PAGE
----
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Swimmers, Paddlers, Surfers Sought for Superbug Research

10th August 2020
Dr Liam Burke, NUIG Co-Investigator on the PIER project at Blackrock in Salthill, Galway City Dr Liam Burke, NUIG Co-Investigator on the PIER project at Blackrock in Salthill, Galway City

Swimmers, surfers and paddlers are being asked to participate in research on the risk of superbugs which is being conducted by NUI Galway (NUIG).

The NUIG scientists are examining how superbugs are picked up and how the spread of antibiotic-resistant bacteria can be controlled.

Up to 300 volunteers are being sought – as in a group of 150 sea swimmers, surfers and other regular participants in sea, lake and river activities, and another group of 150 people who rarely take to the water.

The PIER study (Public Health Impact of Exposure to antibiotic Resistance in recreational waters) is being undertaken by the NUIG Antimicrobial Resistance and Microbial Ecology Research Group.

It is funded by the Environmental Protection Agency (EPA) and the researchers hope that the findings will “contribute to improving policy regarding environmental monitoring of antibiotic resistance and the release of waste containing superbugs to recreational waters”.

Sampling of bathing water only needs to take place once a month between May and September under the 2006 EU Bathing Water Directive, but the EPA says some local authorities test more frequently. However, testing for antibiotic superbugs does not take place.

Galway sea swimmers have been seeking more frequent testing and more transparency on results.

Principal PIER project investigator Prof Dearbháile Morris explains that “in healthy people, antibiotic-resistant bacteria behave very similarly to other common bugs and live harmlessly on the skin, in the nose or in the bowel”.

“This is called colonisation. As long as a bug stays on the skin or in the bowel, it usually does not cause a problem,”she says.

“However, once a superbug gets into a wound, into the bladder or into the blood, it can cause an infection that can be difficult to treat,” she says, and this happens to people with weaker immune systems, such as those in intensive care, the very old or the very young.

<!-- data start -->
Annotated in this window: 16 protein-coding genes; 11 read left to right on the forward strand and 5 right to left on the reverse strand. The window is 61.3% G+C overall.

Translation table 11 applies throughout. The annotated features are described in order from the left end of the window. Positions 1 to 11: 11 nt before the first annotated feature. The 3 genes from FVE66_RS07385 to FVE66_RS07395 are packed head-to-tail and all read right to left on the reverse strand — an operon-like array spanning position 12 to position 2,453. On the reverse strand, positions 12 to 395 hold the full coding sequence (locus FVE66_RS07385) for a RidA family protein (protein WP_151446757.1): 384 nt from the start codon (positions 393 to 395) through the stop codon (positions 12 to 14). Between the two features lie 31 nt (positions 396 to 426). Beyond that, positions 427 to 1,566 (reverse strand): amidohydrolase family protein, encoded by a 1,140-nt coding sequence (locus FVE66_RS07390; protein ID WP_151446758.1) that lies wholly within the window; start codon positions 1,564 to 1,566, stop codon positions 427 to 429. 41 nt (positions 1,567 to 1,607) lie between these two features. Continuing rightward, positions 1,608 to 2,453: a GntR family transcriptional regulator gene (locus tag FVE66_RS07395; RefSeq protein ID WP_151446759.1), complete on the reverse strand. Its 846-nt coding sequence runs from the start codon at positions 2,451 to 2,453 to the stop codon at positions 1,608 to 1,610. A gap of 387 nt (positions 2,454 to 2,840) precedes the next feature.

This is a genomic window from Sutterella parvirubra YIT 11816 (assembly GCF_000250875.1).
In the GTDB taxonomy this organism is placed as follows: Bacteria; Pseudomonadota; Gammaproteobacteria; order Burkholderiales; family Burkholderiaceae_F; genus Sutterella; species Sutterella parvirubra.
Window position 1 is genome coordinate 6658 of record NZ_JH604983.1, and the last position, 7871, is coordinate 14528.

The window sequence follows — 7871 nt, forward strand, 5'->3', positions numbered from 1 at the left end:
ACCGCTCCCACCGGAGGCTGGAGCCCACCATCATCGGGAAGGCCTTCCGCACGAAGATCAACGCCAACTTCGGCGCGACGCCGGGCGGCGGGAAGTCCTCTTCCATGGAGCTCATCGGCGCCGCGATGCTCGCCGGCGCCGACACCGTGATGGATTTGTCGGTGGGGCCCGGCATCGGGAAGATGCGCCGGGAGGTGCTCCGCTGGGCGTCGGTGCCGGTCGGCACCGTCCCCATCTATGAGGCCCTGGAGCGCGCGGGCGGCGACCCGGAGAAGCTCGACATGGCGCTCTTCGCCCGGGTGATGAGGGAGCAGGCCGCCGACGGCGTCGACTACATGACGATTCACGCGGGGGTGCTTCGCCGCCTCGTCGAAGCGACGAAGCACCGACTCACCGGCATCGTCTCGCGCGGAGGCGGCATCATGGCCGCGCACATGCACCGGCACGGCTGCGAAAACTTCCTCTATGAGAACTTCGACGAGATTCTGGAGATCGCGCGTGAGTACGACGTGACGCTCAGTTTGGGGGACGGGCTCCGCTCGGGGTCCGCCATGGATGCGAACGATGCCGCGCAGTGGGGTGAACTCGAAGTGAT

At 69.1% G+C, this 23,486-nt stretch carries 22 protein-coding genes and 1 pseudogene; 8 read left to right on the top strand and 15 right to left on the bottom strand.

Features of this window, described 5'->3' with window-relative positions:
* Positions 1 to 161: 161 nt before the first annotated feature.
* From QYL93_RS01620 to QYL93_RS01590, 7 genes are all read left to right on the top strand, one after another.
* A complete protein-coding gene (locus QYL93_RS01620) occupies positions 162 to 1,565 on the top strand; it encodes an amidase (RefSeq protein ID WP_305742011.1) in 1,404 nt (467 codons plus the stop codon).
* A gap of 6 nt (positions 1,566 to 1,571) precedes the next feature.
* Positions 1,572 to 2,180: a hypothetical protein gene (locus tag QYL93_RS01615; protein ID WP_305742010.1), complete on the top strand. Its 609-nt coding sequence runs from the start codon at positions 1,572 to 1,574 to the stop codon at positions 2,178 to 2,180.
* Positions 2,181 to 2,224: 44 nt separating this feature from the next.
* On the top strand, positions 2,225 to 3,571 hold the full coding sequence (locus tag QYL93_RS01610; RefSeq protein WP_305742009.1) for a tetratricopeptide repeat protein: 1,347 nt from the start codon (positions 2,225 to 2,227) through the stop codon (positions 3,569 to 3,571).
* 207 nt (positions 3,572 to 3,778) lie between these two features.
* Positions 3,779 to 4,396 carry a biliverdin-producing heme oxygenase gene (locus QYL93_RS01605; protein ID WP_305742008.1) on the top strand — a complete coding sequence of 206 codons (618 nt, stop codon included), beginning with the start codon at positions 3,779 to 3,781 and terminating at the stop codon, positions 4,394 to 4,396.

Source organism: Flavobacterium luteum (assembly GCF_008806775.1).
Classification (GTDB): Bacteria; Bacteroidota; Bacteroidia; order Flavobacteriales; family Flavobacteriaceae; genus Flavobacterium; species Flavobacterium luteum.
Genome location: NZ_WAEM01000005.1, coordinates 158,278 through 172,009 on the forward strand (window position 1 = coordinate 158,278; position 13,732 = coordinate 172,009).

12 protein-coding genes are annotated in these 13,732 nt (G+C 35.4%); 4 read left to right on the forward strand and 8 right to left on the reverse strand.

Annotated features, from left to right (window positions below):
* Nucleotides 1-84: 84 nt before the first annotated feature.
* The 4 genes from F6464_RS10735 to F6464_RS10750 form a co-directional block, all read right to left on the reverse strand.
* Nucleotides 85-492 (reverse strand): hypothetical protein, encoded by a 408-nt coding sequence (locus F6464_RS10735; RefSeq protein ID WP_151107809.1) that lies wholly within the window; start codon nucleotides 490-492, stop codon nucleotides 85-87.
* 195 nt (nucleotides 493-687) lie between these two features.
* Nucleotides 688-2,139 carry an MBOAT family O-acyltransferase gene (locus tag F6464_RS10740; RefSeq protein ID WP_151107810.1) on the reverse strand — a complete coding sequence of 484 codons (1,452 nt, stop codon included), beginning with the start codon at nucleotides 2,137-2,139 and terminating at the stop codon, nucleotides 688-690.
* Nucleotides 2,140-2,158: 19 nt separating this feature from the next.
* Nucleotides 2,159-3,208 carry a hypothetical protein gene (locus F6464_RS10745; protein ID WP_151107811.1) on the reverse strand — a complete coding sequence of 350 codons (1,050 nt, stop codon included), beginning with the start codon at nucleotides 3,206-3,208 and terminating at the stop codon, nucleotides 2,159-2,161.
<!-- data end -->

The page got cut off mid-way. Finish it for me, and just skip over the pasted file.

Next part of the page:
Special antibiotics are then required for treatment, as ordinary antibiotics do not work, she says.

“Unfortunately, superbugs can transfer easily from healthy colonised people to vulnerable people,” she notes.

“The more people who are colonised with antibiotic-resistant bugs, the higher the risk that these bugs will spread to vulnerable people and cause serious infection,” she says.

PIER’s co-investigator Dr Liam Burke says some superbugs are now very common in the environment, due to increased antibiotic use in humans and animals and the release of sewage, manure and effluent containing antibiotics and antibiotic-resistant superbugs.

“Although bathing waters are routinely tested for some bacteria, they are not tested for antibiotic-resistant bacteria, so we don’t really know to what extent they are present,” Dr Burke says.

“ PIER will look into whether people who regularly use Irish waters for recreation are at risk of becoming colonised with superbugs.”.

Anyone aged 18 or over who lives on the island of Ireland can participate, and more information is here

Published in Sea Swim
Lorna Siggins

About The Author

Lorna Siggins

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Lorna Siggins is a print and radio reporter, and a former Irish Times western correspondent. She is the author of Search and Rescue: True stories of Irish Air-Sea Rescues and the Loss of R116 (2022); Everest Callling (1994) on the first Irish Everest expedition; Mayday! Mayday! (2004); and Once Upon a Time in the West: the Corrib gas controversy (2010). She is also co-producer with Sarah Blake of the Doc on One "Miracle in Galway Bay" which recently won a Celtic Media Award

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